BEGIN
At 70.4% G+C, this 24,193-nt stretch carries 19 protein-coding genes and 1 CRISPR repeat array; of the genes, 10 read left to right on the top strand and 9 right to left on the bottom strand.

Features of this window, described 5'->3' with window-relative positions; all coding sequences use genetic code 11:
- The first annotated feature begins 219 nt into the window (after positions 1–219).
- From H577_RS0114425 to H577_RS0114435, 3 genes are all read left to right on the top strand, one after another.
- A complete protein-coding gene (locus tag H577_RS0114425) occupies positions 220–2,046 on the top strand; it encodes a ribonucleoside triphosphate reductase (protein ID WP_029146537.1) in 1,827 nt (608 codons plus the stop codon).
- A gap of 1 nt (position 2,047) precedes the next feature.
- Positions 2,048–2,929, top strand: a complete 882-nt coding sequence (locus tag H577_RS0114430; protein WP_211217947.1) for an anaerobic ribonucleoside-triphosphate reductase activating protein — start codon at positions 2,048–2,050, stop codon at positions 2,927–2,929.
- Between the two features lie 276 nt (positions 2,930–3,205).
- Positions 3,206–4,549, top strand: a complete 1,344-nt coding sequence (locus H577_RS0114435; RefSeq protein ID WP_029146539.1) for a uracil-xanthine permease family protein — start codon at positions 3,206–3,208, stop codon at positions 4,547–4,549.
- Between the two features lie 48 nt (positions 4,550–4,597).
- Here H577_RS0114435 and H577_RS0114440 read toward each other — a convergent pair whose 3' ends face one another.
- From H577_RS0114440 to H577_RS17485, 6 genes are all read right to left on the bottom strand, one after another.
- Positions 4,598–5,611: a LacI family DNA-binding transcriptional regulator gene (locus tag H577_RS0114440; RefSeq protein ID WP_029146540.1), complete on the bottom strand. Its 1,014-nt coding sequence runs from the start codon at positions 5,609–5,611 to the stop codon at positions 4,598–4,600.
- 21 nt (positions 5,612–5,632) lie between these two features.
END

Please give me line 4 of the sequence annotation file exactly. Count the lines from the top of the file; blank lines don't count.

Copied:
- From H577_RS0114425 to H577_RS0114435, 3 genes are all read left to right on the top strand, one after another.